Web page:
SEN reveals the poetic way we’re planning to keep tomorrow’s satellites from turning into space junk:
In low orbits, there is still sufficient atmosphere to generate the needed drag thanks to the large sail size. Even with the sail, it could take up to 25 years for the satellite to reenter and disintegrate, but to deorbit in the same time frame using traditional thrusters would require ten times the equivalent mass in propellant. For satellites in higher orbits beyond the atmosphere, the sail could potentially use solar radiation pressure to descend with the help of an attitude control system ‘solar sailing’.
At launch, the Gossamer Deorbit Sail is extremely compact, occupying 15x15x25 cm and weighing only 2 kg. It would expand in minutes to 5×5 m, enough to bring down a satellite of up to 700 kg. A frame of extremely lightweight carbon-fibre booms supports a sail of aluminised Kapton only a few thousandths of a millimetre thick, a fraction of the diameter of human hair.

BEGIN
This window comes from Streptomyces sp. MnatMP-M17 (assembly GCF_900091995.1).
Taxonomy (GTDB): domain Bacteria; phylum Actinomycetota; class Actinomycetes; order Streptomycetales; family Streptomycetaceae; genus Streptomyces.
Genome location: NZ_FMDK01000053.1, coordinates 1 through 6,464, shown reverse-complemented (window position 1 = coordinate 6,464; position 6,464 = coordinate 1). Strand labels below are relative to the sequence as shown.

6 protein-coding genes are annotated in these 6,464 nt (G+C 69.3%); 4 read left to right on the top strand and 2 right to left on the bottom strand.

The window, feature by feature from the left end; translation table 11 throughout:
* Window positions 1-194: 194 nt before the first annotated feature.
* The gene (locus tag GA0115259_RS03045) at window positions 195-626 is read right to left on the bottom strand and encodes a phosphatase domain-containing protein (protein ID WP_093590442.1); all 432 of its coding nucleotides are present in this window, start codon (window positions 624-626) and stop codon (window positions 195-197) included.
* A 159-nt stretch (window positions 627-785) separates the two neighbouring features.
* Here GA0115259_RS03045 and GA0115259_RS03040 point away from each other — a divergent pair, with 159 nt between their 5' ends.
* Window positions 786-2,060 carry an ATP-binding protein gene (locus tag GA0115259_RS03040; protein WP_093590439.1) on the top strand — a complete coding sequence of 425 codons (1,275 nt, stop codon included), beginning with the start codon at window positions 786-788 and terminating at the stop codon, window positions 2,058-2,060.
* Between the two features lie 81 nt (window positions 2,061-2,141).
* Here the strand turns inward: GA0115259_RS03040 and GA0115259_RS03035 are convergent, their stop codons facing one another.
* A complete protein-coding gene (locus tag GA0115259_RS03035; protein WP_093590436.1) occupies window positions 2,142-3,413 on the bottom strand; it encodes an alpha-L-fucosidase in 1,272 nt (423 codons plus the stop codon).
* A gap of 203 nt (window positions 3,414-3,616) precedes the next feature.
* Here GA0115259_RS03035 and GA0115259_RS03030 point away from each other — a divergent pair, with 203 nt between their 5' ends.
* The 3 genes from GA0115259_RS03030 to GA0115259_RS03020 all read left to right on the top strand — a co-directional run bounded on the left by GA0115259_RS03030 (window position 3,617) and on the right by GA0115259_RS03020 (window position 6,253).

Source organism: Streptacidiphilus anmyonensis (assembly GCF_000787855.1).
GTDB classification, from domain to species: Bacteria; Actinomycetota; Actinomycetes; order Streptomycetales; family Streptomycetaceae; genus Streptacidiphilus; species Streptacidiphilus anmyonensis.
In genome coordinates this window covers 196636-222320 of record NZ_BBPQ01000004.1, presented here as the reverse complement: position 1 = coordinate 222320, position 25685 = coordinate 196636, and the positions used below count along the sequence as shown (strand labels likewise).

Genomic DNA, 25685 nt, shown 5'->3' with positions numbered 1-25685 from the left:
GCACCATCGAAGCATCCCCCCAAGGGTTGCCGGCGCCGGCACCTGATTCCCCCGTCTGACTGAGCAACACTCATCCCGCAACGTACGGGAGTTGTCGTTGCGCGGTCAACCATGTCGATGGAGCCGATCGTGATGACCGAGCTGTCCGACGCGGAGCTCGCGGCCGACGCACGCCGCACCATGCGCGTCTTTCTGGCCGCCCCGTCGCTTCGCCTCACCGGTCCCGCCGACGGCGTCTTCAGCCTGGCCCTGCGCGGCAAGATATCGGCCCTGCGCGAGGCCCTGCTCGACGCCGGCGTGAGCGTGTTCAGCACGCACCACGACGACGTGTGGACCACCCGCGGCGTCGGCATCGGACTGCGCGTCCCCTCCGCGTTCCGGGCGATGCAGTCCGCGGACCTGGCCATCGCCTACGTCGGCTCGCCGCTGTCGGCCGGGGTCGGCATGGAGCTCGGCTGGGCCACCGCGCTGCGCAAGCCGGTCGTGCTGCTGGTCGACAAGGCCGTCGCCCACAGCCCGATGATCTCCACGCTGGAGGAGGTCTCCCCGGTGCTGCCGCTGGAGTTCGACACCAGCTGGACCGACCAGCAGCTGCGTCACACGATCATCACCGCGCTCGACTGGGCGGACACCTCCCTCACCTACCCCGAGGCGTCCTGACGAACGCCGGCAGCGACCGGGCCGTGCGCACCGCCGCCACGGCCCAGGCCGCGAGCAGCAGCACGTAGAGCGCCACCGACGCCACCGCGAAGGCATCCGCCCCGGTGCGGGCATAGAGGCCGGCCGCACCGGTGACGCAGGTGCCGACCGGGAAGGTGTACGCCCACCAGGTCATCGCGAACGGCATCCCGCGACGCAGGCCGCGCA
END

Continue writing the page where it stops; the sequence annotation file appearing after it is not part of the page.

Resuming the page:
The team hopes to see it validated in orbit using a demonstration satellite by the end of 2014 on a piggy-back launch opportunity.